Making Pierogies

I made pierogies today so I thought I would take a few pictures as a guide to the process.

Cheese Filling

I usually start with the potatoes & onions, boil the potatoes, fry the onions. Mash the potatoes with the onions, cheeses and cinnamon. Set this aside until ready to fill.

Next mix the dough and set it over a pan of hot water.  Let it rest 15 minutes before rolling out.

Dough in an oiled bowl over hot water

Yes, it is in the sink. There is not enough room on my counter.

Cut off a piece of dough and roll it out. Try to roll it as square as possible, just to reduce waste.

Roll dough and add filling

Put spoonfuls of dough on the filling about 2 inches apart along the bottom edge.  Fold the bottom edge over the filling, press close to filling to seal and squeeze out as much air as possible.

Fold Over

Mom used a glass to mark the half moon shapes on the dough, then she cut out the shapes.  But I learned with a friend to use a biscuit cutter, if your cutter is sharp enough it marks it and cuts in one step.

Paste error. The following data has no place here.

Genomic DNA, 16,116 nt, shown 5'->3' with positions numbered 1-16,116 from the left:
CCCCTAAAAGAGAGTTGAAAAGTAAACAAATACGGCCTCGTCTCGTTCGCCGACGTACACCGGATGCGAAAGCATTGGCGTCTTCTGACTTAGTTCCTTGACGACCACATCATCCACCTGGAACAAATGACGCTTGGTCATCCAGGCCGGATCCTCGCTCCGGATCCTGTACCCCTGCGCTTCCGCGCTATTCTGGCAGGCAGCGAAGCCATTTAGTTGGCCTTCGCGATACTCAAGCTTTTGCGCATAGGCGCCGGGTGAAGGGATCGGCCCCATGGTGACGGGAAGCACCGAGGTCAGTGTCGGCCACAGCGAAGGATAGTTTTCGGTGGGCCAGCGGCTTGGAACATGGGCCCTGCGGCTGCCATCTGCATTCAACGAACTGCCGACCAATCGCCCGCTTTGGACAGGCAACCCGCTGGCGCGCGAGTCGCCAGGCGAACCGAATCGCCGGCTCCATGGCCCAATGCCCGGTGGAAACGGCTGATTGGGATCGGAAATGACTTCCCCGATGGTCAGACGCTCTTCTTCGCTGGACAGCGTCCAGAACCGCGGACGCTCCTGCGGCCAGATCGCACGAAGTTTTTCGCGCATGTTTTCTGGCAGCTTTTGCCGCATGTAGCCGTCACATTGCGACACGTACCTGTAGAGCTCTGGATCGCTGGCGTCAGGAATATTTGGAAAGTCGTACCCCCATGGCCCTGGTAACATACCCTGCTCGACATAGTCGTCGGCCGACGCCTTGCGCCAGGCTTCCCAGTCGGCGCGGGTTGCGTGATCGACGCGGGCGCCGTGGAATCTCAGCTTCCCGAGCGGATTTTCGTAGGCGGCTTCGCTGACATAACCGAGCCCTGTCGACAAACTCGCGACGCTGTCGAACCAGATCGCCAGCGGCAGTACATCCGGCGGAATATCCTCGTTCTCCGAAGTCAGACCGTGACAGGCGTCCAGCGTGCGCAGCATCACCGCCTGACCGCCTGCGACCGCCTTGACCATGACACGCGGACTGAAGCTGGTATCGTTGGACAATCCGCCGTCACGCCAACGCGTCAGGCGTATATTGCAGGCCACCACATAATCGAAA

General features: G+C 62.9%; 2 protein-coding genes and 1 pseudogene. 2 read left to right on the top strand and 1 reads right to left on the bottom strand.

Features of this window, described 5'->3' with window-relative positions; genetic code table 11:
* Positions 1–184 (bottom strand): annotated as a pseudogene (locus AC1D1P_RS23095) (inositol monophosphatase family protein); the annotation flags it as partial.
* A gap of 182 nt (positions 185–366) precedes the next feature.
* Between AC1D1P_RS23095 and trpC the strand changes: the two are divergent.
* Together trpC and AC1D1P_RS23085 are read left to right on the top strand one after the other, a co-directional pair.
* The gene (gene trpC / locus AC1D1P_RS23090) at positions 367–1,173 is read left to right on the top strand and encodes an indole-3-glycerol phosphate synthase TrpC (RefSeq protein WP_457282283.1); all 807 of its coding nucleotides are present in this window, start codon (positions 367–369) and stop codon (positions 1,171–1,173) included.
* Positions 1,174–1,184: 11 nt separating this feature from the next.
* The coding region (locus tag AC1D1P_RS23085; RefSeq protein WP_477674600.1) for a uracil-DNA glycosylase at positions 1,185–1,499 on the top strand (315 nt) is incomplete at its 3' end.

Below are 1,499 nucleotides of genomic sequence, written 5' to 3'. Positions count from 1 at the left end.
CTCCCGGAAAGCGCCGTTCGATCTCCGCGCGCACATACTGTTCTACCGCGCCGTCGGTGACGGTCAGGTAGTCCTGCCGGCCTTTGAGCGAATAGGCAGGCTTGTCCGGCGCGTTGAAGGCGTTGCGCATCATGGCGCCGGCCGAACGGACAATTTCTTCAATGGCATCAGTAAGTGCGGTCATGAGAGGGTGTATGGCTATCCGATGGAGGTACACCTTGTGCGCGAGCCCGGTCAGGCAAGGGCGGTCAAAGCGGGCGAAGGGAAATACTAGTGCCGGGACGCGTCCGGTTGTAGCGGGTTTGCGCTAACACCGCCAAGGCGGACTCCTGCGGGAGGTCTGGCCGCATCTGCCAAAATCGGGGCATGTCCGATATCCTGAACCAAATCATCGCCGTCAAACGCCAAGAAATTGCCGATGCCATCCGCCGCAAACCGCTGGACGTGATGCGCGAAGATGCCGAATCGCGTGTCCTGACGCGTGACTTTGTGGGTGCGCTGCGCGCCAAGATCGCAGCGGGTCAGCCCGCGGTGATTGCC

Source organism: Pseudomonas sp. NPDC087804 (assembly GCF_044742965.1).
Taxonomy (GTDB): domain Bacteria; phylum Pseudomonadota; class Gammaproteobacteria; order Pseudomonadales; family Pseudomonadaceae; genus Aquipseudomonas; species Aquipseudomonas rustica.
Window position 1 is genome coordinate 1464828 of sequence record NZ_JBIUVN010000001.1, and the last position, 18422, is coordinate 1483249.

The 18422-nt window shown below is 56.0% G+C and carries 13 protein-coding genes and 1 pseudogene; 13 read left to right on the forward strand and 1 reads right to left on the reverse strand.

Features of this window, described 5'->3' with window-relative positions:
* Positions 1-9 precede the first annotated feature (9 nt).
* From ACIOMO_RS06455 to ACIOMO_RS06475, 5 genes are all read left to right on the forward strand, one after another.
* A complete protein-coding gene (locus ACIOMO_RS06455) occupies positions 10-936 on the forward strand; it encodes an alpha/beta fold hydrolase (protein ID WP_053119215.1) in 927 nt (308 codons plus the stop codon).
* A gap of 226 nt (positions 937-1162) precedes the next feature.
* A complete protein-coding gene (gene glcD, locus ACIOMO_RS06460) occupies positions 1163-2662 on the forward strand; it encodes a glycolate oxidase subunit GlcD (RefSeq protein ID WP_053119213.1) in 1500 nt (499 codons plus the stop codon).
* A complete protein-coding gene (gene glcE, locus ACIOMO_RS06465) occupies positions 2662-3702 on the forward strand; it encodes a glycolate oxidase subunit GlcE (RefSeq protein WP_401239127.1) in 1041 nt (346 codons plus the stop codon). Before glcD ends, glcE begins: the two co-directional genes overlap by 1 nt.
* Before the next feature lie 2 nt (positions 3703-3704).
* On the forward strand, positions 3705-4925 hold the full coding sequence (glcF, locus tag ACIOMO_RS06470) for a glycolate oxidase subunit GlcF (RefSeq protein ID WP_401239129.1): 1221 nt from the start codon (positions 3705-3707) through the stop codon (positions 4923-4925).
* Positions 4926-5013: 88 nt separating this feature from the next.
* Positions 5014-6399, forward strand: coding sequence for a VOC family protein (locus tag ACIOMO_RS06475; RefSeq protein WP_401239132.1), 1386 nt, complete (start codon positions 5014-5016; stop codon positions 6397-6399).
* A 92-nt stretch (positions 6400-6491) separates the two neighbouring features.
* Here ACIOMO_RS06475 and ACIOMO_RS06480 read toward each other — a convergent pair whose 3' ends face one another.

Cut out

Flatten the edges of each pierogi and pinch closed. Set them aside under a towel until the whole sheet of dough is completed. Cut off the trailing pieces and set them aside too.

Waiting….

Put all the pierogies and the “skins” (the spare strips of pasta) into the boiling water, bring the water back to a boil and cook 15 minutes.  Remove with a large slotted spoon, (I use a chinese spider, Mom used a strainer) and place on a cookie sheet to cool.

Boiling

Store in the fridge until ready to fry.  If you aren’t sharing with the world, the remainder may be frozen.

 

The recipe as listed makes what Mom called a “batch”.  We used to make a double batch and give them out to the family.  When I was young, Mom kept enough for dinner to feed the 5 of us living in the house, my sister Lois got to take enough home for her dinner (after she spent the afternoon making 600 pierogies) and Mom gave the remainder to aunts and whoever my Dad decided needed some.

Tomorrow, I will bring some to my aunts.  The legacy continues.

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